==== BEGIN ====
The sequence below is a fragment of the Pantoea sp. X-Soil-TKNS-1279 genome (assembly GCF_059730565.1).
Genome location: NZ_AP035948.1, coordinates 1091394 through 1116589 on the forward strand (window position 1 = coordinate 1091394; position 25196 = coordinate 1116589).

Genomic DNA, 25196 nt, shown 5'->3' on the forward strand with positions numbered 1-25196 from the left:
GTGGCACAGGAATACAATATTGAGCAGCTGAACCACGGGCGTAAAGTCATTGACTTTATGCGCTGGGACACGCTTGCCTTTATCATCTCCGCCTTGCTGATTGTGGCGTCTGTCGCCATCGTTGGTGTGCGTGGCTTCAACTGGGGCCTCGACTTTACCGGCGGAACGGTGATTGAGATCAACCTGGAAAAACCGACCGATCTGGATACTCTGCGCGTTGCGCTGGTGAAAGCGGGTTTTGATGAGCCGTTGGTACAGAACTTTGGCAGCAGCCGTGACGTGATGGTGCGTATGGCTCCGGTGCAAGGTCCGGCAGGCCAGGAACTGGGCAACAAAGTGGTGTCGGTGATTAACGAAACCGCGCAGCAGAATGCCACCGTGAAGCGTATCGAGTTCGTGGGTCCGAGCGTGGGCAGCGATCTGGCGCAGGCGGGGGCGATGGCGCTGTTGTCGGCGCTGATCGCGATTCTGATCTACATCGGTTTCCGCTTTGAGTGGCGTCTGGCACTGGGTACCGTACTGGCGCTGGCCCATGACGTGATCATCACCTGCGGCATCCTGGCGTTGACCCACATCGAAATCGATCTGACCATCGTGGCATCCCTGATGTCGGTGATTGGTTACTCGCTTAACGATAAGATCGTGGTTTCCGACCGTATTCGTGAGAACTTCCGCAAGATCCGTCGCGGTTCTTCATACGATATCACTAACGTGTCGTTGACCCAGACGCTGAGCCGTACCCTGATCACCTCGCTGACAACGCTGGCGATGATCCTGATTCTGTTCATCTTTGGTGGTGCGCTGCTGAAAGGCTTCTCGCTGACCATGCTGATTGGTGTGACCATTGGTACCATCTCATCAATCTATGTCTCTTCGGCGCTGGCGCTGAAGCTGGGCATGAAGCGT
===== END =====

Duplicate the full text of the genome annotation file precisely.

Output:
The sequence below is a fragment of the Pantoea sp. X-Soil-TKNS-1279 genome (assembly GCF_059730565.1).
Genome location: NZ_AP035948.1, coordinates 1091394 through 1116589 on the forward strand (window position 1 = coordinate 1091394; position 25196 = coordinate 1116589).

Genomic DNA, 25196 nt, shown 5'->3' on the forward strand with positions numbered 1-25196 from the left:
GTGGCACAGGAATACAATATTGAGCAGCTGAACCACGGGCGTAAAGTCATTGACTTTATGCGCTGGGACACGCTTGCCTTTATCATCTCCGCCTTGCTGATTGTGGCGTCTGTCGCCATCGTTGGTGTGCGTGGCTTCAACTGGGGCCTCGACTTTACCGGCGGAACGGTGATTGAGATCAACCTGGAAAAACCGACCGATCTGGATACTCTGCGCGTTGCGCTGGTGAAAGCGGGTTTTGATGAGCCGTTGGTACAGAACTTTGGCAGCAGCCGTGACGTGATGGTGCGTATGGCTCCGGTGCAAGGTCCGGCAGGCCAGGAACTGGGCAACAAAGTGGTGTCGGTGATTAACGAAACCGCGCAGCAGAATGCCACCGTGAAGCGTATCGAGTTCGTGGGTCCGAGCGTGGGCAGCGATCTGGCGCAGGCGGGGGCGATGGCGCTGTTGTCGGCGCTGATCGCGATTCTGATCTACATCGGTTTCCGCTTTGAGTGGCGTCTGGCACTGGGTACCGTACTGGCGCTGGCCCATGACGTGATCATCACCTGCGGCATCCTGGCGTTGACCCACATCGAAATCGATCTGACCATCGTGGCATCCCTGATGTCGGTGATTGGTTACTCGCTTAACGATAAGATCGTGGTTTCCGACCGTATTCGTGAGAACTTCCGCAAGATCCGTCGCGGTTCTTCATACGATATCACTAACGTGTCGTTGACCCAGACGCTGAGCCGTACCCTGATCACCTCGCTGACAACGCTGGCGATGATCCTGATTCTGTTCATCTTTGGTGGTGCGCTGCTGAAAGGCTTCTCGCTGACCATGCTGATTGGTGTGACCATTGGTACCATCTCATCAATCTATGTCTCTTCGGCGCTGGCGCTGAAGCTGGGCATGAAGCGT